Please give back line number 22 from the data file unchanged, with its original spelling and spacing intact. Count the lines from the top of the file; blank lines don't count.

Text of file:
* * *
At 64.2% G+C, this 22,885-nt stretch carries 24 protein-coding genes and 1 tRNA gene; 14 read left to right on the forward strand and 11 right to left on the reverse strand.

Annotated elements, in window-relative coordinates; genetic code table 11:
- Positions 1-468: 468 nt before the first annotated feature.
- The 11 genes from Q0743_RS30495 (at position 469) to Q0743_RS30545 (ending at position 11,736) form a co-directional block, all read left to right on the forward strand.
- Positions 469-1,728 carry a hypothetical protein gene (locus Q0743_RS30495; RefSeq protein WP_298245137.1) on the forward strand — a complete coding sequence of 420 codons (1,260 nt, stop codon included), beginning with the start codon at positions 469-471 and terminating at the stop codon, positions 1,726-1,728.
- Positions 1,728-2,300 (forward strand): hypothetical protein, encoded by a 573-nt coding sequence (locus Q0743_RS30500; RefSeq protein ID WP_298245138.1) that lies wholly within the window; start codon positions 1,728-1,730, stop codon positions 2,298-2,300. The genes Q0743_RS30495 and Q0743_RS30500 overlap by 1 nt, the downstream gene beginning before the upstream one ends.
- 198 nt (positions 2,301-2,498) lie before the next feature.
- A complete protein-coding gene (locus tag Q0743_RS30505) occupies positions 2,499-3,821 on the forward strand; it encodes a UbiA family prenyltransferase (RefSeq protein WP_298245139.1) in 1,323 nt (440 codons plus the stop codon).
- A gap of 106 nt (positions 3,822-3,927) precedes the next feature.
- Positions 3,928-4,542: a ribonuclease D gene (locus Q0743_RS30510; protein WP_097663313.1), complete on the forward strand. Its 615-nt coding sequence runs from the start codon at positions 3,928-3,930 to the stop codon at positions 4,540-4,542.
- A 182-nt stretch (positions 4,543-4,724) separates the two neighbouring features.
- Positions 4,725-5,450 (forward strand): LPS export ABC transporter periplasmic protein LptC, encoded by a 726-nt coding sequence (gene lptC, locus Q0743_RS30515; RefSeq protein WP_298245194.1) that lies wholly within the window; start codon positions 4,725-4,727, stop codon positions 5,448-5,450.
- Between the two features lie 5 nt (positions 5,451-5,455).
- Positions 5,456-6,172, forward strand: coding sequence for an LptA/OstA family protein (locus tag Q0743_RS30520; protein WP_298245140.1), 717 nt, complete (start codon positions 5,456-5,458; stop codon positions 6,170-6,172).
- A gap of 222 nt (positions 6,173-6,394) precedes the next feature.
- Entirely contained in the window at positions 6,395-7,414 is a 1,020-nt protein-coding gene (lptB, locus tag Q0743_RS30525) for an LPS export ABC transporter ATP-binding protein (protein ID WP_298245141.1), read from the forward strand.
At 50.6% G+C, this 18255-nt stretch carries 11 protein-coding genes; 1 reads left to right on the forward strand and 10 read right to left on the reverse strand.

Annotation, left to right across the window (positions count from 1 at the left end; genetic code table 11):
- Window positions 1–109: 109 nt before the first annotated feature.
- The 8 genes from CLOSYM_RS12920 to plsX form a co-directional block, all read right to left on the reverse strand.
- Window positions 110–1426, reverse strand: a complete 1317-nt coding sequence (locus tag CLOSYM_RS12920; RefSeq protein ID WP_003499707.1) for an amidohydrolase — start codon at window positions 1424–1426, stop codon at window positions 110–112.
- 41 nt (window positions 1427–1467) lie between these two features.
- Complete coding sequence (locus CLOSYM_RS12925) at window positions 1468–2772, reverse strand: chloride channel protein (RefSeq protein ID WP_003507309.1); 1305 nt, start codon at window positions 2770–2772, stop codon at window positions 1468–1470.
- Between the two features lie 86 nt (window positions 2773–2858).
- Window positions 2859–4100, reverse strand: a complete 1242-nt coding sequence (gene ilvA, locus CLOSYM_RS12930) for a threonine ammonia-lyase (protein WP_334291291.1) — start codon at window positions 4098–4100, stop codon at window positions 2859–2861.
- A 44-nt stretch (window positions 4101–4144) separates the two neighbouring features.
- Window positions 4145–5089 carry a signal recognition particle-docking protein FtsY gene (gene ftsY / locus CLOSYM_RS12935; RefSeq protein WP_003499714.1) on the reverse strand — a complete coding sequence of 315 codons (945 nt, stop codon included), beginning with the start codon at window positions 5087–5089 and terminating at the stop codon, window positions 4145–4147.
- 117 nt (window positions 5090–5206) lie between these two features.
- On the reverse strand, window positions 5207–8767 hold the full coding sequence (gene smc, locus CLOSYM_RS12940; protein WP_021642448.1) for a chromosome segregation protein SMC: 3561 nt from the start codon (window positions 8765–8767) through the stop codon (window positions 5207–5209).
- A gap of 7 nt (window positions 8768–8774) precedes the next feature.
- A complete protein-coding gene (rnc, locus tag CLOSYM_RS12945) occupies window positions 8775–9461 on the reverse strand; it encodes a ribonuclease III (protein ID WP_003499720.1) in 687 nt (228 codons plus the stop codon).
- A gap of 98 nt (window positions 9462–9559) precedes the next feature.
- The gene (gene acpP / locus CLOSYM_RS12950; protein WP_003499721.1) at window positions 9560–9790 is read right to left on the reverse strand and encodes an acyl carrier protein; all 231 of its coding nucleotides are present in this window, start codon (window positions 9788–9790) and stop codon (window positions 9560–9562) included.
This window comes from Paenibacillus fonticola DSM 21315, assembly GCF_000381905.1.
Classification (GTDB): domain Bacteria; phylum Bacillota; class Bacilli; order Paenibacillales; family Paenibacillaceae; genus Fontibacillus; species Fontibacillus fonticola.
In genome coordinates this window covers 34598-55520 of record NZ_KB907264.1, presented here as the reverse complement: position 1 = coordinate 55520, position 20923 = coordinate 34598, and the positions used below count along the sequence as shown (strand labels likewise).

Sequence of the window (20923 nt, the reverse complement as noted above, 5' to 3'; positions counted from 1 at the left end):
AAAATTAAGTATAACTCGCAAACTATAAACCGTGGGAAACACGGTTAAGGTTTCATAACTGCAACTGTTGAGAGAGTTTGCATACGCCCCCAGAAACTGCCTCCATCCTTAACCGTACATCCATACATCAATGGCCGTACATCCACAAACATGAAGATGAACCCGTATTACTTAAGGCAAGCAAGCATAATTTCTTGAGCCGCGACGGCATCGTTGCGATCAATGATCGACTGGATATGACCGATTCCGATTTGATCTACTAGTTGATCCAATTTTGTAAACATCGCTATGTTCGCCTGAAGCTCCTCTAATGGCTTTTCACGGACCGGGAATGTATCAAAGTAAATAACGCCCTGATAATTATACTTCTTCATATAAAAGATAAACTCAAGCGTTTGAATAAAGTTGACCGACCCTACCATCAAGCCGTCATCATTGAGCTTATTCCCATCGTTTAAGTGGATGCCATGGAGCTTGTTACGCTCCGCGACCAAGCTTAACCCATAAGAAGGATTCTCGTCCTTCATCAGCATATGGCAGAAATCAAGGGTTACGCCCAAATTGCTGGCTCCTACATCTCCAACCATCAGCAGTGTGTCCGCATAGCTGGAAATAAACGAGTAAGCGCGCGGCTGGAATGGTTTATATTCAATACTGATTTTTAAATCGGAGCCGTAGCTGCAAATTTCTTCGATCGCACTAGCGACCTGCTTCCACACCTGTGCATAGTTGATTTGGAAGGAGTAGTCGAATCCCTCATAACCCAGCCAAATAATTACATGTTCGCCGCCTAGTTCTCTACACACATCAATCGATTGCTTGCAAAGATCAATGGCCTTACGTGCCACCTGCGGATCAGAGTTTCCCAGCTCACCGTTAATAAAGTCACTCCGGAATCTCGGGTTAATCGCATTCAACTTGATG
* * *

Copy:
- 41 nt (window positions 1427–1467) lie between these two features.